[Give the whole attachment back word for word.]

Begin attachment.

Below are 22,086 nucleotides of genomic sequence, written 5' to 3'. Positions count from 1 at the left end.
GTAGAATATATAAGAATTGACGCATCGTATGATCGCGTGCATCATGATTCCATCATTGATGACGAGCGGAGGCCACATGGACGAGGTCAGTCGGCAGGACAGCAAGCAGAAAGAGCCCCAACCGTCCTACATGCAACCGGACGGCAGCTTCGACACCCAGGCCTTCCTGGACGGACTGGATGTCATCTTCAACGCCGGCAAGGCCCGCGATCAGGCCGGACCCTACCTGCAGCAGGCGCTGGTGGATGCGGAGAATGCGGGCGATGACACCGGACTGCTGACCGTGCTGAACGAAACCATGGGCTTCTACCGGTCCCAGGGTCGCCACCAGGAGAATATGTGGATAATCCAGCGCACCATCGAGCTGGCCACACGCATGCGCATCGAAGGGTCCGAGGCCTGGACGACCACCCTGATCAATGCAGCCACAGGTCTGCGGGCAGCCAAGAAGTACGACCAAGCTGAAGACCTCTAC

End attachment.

Below are 22,086 nucleotides of genomic sequence, written 5' to 3'. Positions count from 1 at the left end.
GTAGAATATATAAGAATTGACGCATCGTATGATCGCGTGCATCATGATTCCATCATTGATGACGAGCGGAGGCCACATGGACGAGGTCAGTCGGCAGGACAGCAAGCAGAAAGAGCCCCAACCGTCCTACATGCAACCGGACGGCAGCTTCGACACCCAGGCCTTCCTGGACGGACTGGATGTCATCTTCAACGCCGGCAAGGCCCGCGATCAGGCCGGACCCTACCTGCAGCAGGCGCTGGTGGATGCGGAGAATGCGGGCGATGACACCGGACTGCTGACCGTGCTGAACGAAACCATGGGCTTCTACCGGTCCCAGGGTCGCCACCAGGAGAATATGTGGATAATCCAGCGCACCATCGAGCTGGCCACACGCATGCGCATCGAAGGGTCCGAGGCCTGGACGACCACCCTGATCAATGCAGCCACAGGTCTGCGGGCAGCCAAGAAGTACGACCAAGCTGAAGACCTCTAC